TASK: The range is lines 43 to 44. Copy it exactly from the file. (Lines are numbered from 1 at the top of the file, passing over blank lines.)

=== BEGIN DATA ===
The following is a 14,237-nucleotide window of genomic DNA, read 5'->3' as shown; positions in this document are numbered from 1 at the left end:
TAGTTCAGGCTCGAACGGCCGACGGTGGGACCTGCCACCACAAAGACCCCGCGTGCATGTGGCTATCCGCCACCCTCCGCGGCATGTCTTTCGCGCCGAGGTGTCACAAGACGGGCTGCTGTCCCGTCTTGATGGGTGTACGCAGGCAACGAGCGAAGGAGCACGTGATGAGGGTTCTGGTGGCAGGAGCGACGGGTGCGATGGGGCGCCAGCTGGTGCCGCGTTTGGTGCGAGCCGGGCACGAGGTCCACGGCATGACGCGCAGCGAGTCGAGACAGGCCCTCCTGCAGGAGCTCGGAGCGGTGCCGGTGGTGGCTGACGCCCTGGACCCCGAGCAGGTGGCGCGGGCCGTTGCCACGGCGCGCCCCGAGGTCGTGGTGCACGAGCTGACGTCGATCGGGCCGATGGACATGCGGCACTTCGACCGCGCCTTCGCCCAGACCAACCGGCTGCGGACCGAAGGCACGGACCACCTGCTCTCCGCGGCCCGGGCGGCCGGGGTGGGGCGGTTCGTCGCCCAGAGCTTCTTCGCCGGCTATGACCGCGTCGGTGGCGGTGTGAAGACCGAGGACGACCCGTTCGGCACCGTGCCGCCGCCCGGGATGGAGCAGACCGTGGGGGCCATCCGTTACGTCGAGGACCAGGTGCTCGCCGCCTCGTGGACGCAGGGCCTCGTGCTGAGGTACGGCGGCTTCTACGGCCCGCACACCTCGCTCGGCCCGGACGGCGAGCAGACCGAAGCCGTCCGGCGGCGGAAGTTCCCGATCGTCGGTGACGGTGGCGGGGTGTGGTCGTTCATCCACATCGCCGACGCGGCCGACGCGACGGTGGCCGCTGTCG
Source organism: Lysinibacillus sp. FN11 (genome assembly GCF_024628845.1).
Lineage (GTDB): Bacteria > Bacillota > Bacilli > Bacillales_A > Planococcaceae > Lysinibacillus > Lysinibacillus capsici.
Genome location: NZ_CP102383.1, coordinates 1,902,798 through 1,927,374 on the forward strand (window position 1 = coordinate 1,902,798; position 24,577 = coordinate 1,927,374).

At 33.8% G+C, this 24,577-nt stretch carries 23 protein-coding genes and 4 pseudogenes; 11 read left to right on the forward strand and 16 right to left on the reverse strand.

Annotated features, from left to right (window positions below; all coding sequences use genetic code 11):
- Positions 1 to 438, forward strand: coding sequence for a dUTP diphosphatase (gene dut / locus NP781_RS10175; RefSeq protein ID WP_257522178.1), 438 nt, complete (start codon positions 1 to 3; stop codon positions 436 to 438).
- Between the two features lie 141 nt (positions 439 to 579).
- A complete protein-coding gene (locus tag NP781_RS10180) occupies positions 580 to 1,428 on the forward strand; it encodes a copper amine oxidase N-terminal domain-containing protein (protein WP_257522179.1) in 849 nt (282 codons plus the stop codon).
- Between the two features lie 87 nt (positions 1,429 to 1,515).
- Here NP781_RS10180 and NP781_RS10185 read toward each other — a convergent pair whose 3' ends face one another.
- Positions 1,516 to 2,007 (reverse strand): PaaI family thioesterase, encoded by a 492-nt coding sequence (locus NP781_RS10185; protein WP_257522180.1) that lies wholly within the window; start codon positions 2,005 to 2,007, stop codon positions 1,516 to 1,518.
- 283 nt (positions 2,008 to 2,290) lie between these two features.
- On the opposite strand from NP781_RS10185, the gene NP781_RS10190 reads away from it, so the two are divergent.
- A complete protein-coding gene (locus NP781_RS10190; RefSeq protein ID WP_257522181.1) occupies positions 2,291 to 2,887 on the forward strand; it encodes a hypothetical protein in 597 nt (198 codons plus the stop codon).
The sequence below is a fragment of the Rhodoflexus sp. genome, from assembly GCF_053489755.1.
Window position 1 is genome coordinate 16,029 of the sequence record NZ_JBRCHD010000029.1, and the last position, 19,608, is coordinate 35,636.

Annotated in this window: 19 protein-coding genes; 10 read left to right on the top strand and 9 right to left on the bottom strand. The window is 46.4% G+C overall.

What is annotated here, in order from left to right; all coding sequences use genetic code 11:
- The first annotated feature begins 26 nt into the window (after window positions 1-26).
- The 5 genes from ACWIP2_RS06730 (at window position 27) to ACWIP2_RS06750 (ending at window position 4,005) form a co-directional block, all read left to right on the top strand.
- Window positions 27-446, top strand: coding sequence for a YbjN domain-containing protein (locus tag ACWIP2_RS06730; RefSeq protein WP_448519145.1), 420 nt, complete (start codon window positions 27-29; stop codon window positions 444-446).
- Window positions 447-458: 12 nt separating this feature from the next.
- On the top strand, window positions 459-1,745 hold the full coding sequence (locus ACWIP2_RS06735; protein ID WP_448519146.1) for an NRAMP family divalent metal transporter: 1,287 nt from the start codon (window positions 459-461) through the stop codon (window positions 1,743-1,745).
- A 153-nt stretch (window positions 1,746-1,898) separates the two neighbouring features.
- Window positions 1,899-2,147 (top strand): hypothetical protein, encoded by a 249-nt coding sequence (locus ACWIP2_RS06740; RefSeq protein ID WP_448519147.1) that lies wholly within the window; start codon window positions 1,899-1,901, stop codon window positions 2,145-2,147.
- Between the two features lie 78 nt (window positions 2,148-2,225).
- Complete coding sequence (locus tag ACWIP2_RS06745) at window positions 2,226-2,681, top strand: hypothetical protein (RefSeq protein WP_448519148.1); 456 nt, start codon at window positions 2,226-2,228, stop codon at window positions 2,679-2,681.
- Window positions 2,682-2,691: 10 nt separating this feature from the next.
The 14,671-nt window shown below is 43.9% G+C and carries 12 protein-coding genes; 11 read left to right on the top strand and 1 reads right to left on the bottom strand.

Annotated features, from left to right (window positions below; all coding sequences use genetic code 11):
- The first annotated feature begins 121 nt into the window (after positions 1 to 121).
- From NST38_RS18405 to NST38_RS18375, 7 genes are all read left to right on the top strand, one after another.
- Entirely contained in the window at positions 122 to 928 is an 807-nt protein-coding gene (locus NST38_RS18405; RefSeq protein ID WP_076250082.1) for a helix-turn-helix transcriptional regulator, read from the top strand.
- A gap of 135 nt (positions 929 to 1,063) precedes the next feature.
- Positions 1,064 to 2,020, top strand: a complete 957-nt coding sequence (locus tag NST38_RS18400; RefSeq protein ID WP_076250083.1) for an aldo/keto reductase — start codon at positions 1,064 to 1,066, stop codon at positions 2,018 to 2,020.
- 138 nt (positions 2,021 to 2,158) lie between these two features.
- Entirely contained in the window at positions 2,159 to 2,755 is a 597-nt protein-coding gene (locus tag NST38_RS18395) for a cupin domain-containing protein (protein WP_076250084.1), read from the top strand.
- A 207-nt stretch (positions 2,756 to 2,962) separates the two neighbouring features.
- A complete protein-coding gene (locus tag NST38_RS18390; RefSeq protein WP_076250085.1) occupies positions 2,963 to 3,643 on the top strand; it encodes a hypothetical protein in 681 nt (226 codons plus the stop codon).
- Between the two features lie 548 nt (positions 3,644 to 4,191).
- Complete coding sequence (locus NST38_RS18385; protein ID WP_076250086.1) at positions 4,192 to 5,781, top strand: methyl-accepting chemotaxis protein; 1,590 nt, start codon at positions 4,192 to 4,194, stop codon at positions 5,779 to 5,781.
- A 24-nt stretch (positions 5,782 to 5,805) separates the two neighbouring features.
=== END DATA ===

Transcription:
- Complete coding sequence (locus NST38_RS18385; protein ID WP_076250086.1) at positions 4,192 to 5,781, top strand: methyl-accepting chemotaxis protein; 1,590 nt, start codon at positions 4,192 to 4,194, stop codon at positions 5,779 to 5,781.
- A 24-nt stretch (positions 5,782 to 5,805) separates the two neighbouring features.